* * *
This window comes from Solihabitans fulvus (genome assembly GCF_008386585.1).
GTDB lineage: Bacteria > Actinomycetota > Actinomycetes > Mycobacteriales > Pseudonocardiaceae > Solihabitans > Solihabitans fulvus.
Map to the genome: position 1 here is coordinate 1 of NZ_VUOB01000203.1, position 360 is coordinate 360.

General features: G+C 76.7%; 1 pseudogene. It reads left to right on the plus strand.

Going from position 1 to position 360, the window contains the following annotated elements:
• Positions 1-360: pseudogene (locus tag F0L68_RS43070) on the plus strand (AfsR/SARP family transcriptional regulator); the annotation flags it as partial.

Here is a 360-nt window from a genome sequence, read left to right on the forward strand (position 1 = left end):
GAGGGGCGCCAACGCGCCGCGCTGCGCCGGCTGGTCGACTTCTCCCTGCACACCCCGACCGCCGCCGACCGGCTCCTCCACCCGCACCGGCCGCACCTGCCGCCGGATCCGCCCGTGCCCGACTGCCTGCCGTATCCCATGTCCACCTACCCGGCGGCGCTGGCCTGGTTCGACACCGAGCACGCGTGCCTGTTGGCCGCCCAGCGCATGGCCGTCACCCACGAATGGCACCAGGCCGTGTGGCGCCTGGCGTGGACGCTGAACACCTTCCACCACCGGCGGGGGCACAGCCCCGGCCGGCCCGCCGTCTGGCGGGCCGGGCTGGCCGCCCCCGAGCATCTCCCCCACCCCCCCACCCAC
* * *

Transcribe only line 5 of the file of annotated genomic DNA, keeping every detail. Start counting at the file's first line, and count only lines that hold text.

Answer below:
Going from position 1 to position 360, the window contains the following annotated elements: